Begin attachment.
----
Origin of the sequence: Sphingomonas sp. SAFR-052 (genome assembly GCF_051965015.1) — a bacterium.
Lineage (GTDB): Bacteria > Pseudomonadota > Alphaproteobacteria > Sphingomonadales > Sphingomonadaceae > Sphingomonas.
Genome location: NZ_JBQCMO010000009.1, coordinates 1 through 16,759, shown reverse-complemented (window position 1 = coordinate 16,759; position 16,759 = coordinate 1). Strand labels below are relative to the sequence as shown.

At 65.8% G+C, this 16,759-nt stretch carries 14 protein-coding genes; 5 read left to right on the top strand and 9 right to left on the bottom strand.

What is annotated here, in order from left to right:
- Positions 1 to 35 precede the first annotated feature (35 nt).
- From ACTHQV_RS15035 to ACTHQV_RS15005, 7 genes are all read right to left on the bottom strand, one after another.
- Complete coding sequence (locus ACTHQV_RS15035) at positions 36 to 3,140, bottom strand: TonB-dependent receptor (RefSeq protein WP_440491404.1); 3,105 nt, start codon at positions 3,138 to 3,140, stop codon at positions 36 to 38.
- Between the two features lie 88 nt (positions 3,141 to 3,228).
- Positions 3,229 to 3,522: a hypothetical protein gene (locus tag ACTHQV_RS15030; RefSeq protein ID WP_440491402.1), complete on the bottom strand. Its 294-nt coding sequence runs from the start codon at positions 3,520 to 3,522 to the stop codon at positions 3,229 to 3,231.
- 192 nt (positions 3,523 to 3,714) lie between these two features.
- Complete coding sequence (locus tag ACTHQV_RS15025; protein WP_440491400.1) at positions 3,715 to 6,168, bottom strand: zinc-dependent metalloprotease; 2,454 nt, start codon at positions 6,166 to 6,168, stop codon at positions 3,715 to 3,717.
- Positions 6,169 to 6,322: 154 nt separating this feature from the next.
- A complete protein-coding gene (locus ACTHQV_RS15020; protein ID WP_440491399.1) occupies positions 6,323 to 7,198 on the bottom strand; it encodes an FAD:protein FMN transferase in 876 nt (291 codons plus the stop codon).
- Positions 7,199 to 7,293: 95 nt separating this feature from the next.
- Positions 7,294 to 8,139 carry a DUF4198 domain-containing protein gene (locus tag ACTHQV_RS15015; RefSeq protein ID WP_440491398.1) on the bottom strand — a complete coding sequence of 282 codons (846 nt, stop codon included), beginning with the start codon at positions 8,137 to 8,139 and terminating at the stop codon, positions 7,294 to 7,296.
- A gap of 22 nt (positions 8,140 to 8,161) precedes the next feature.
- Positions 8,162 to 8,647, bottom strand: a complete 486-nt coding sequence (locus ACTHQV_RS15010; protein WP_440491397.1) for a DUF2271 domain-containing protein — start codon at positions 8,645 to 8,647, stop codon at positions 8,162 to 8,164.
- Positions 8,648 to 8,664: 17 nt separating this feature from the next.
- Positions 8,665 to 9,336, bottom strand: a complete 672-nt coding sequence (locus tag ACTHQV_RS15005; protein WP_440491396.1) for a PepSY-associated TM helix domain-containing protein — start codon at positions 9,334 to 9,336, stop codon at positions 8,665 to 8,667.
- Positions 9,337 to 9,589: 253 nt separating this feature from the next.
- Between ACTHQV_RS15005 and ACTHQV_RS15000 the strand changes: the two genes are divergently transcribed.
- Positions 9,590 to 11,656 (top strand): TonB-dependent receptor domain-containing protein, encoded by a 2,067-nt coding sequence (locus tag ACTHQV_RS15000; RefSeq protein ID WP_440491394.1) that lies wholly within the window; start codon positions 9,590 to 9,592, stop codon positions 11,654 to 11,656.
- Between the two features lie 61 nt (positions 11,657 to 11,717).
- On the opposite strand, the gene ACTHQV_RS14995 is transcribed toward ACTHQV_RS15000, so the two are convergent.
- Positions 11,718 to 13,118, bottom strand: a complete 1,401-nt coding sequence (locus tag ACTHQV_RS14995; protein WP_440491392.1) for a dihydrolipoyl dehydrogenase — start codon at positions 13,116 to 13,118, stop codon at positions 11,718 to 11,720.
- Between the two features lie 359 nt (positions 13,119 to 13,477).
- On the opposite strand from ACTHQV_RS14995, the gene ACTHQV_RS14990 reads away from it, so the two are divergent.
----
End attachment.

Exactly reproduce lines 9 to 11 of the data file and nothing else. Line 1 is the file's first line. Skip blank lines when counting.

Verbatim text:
- Between the two features lie 88 nt (positions 3,141 to 3,228).
- Positions 3,229 to 3,522: a hypothetical protein gene (locus tag ACTHQV_RS15030; RefSeq protein ID WP_440491402.1), complete on the bottom strand. Its 294-nt coding sequence runs from the start codon at positions 3,520 to 3,522 to the stop codon at positions 3,229 to 3,231.
- 192 nt (positions 3,523 to 3,714) lie between these two features.